When I was at university, I stumbled home one Sunday morning with bags under my eyes and spilled cider and black down my (cream) top after a heavy night ended by crashing on my gay best friend’s sofa. It was my first “walk of shame” – a journey largely spent with my head down low rooted in paranoia that everyone was talking about me.
Nearly 15 years later (!), why do I get that same feeling in the pit of my stomach when walking TJ to nursery?
It was first morning back to the routine after the Christmas break. After cleaning up from a poonami and wrestling a planking toddler into the pram, we were out of the front door before the sunrise.
Our walk to the nursery is down a busy main road and it was then that I felt like every driver was looking at me and judging my decision for getting a baby out of the house so early in the freezing temperatures.
With an 8am train to catch, I have no option but to bundle TJ up in every warm layer in his wardrobe and pray he keeps his hat and mittens on for the majority of the journey. But, I still feel like a bad person for doing it.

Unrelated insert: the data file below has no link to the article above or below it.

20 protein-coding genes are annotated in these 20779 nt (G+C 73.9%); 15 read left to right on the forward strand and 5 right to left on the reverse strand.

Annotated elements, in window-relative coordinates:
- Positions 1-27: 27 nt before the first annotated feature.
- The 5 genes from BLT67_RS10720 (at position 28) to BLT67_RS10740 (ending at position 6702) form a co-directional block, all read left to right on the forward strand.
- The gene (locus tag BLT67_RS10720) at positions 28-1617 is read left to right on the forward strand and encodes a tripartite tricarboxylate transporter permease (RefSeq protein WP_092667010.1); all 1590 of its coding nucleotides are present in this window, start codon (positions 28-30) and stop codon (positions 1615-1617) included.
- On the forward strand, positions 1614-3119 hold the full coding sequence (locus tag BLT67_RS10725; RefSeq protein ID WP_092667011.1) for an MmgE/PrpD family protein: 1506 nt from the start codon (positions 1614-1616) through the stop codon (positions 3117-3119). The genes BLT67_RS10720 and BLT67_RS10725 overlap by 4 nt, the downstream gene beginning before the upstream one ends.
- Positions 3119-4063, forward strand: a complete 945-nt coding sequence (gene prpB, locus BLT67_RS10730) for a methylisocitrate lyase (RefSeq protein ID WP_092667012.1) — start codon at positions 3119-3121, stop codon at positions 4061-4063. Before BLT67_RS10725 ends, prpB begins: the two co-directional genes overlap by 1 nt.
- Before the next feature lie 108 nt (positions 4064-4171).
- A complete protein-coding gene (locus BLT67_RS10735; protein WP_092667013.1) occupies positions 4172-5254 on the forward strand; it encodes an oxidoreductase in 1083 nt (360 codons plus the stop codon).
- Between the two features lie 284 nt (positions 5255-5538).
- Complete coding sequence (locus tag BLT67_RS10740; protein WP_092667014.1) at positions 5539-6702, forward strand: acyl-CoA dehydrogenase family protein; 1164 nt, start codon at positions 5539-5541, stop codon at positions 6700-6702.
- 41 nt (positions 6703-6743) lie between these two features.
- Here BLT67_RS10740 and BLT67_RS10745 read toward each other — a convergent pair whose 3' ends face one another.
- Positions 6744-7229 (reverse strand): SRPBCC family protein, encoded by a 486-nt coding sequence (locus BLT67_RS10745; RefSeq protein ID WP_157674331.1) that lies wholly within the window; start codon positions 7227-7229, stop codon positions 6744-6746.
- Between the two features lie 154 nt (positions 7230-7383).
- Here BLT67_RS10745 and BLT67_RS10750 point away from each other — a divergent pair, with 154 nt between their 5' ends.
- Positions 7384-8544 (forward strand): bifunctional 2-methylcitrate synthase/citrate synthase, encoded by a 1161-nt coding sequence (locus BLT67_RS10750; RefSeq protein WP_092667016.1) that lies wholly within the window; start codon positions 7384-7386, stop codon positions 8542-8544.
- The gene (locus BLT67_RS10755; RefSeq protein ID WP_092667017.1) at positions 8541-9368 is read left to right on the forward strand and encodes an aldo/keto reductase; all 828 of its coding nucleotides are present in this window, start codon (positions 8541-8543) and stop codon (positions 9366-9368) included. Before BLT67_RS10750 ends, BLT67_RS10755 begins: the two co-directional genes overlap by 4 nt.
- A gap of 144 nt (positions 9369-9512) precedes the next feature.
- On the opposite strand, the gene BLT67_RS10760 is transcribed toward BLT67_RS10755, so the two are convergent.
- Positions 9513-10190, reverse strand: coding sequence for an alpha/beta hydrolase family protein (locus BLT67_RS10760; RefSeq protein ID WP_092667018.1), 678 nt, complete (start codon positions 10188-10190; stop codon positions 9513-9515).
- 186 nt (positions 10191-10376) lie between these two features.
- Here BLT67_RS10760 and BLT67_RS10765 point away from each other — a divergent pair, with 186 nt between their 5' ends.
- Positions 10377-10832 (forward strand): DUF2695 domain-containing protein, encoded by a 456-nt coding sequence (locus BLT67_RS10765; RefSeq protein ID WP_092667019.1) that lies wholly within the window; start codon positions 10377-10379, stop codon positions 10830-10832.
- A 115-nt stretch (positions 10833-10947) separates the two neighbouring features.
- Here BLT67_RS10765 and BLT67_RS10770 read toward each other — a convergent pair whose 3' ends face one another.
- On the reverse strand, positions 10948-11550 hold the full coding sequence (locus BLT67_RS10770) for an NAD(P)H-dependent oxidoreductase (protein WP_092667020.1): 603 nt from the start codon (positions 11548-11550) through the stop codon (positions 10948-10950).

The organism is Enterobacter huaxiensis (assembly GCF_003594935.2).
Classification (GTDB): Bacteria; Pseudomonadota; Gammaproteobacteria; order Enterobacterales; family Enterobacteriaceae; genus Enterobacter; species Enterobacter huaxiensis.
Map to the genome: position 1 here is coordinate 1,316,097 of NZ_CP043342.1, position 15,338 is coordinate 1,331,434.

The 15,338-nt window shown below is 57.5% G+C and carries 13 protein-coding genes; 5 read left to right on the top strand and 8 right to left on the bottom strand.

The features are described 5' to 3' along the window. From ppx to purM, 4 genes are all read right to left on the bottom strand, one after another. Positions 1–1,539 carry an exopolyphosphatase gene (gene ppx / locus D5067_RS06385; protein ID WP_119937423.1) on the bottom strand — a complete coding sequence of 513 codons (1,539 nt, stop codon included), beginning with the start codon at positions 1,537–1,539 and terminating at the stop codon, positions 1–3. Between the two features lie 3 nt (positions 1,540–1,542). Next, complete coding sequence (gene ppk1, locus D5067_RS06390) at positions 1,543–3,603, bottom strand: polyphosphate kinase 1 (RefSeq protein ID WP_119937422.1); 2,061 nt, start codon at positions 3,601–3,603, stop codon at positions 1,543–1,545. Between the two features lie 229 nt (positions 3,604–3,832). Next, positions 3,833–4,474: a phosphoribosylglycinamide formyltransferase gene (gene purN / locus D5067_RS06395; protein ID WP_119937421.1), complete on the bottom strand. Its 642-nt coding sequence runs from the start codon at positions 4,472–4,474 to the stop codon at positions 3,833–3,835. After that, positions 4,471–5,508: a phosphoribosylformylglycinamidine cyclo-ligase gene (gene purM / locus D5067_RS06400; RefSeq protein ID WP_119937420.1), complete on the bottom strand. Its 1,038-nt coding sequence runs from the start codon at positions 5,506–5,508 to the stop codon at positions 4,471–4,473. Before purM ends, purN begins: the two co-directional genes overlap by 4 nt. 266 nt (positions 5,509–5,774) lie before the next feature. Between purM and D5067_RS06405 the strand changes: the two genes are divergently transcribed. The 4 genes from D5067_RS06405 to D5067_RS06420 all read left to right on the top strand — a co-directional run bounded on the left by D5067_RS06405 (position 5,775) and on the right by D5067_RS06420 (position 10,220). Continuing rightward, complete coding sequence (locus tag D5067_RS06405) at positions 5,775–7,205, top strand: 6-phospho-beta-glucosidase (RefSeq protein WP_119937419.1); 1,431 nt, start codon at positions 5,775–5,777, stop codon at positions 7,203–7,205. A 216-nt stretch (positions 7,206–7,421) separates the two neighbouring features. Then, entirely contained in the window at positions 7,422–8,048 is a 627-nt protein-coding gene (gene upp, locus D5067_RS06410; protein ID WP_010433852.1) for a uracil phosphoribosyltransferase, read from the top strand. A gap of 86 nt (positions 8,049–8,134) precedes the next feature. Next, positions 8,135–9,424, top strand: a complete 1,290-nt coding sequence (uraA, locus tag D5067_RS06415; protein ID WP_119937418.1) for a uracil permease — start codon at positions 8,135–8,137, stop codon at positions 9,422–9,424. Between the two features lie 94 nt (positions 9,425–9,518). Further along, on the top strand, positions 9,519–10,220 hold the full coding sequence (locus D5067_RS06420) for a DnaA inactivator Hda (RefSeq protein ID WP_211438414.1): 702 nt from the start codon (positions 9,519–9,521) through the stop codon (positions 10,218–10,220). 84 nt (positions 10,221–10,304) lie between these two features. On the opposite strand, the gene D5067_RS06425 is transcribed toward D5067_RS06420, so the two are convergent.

I am proud to be a working parent. The balance and perspective it brings to my life is worth more than my pay cheque. Of course, it is also more than likely that all of those drivers had much more on their minds than just another girl in a bobble hat. Like, you know, their own lives.
Is it just me? If so, what has brought me to feeling ashamed about my parenting life choices?
TJ loves nursery and he is (usually) more than happy to spend the day with his wonderful carers and tiny playmates. Even if I was rich enough not to work, I would still send him to nursery for all the positive developmental reasons he benefits from, which I don’t think he can get from just hanging out with me.
TJ’s dad is also more than supportive of me going out to work, for reasons more than just my monthly contribution to the joint account.
Therefore, I blame society – and myself – for feeling this way. Maybe it’s something in the traditional yet outdated view of the British family where many a mum doesn’t spend eight hours a day in an office. Maybe it’s my own feelings of guilt for paying someone to keep my offspring fed and watered while I enjoy some time with grown-ups. Whatever it is, I hope it will go as we get back into the swing of things for 2017.
An improvement in the weather will also mean there’s less frozen puddles for me to dodge with the pram as well.
Until then, I will remind myself to be proud that I can pick up the tab for TJ’s new toys.